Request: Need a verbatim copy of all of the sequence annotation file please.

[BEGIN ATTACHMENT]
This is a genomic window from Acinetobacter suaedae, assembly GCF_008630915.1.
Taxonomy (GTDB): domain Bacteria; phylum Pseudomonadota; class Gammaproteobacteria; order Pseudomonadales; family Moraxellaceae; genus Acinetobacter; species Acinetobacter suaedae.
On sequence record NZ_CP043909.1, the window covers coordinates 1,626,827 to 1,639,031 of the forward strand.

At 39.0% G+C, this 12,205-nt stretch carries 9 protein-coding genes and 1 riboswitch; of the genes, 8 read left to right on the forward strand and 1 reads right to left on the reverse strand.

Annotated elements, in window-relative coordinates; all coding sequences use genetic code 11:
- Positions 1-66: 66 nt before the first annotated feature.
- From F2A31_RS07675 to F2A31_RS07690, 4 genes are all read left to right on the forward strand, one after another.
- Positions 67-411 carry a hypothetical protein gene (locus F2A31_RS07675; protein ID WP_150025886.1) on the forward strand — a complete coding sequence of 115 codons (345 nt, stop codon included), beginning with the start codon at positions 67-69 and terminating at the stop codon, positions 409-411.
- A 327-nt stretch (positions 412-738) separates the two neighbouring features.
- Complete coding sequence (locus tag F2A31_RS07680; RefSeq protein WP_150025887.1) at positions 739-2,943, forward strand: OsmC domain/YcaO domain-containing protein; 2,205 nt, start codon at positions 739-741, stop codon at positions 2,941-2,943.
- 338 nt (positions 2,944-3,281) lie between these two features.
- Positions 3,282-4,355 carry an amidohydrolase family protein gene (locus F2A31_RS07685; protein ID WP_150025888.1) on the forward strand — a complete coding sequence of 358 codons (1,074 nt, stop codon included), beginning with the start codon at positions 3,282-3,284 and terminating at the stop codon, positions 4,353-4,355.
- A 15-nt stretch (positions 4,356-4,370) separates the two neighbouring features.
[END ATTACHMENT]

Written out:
This is a genomic window from Acinetobacter suaedae, assembly GCF_008630915.1.
Taxonomy (GTDB): domain Bacteria; phylum Pseudomonadota; class Gammaproteobacteria; order Pseudomonadales; family Moraxellaceae; genus Acinetobacter; species Acinetobacter suaedae.
On sequence record NZ_CP043909.1, the window covers coordinates 1,626,827 to 1,639,031 of the forward strand.

At 39.0% G+C, this 12,205-nt stretch carries 9 protein-coding genes and 1 riboswitch; of the genes, 8 read left to right on the forward strand and 1 reads right to left on the reverse strand.

Annotated elements, in window-relative coordinates; all coding sequences use genetic code 11:
- Positions 1-66: 66 nt before the first annotated feature.
- From F2A31_RS07675 to F2A31_RS07690, 4 genes are all read left to right on the forward strand, one after another.
- Positions 67-411 carry a hypothetical protein gene (locus F2A31_RS07675; protein ID WP_150025886.1) on the forward strand — a complete coding sequence of 115 codons (345 nt, stop codon included), beginning with the start codon at positions 67-69 and terminating at the stop codon, positions 409-411.
- A 327-nt stretch (positions 412-738) separates the two neighbouring features.
- Complete coding sequence (locus tag F2A31_RS07680; RefSeq protein WP_150025887.1) at positions 739-2,943, forward strand: OsmC domain/YcaO domain-containing protein; 2,205 nt, start codon at positions 739-741, stop codon at positions 2,941-2,943.
- 338 nt (positions 2,944-3,281) lie between these two features.
- Positions 3,282-4,355 carry an amidohydrolase family protein gene (locus F2A31_RS07685; protein ID WP_150025888.1) on the forward strand — a complete coding sequence of 358 codons (1,074 nt, stop codon included), beginning with the start codon at positions 3,282-3,284 and terminating at the stop codon, positions 4,353-4,355.
- A 15-nt stretch (positions 4,356-4,370) separates the two neighbouring features.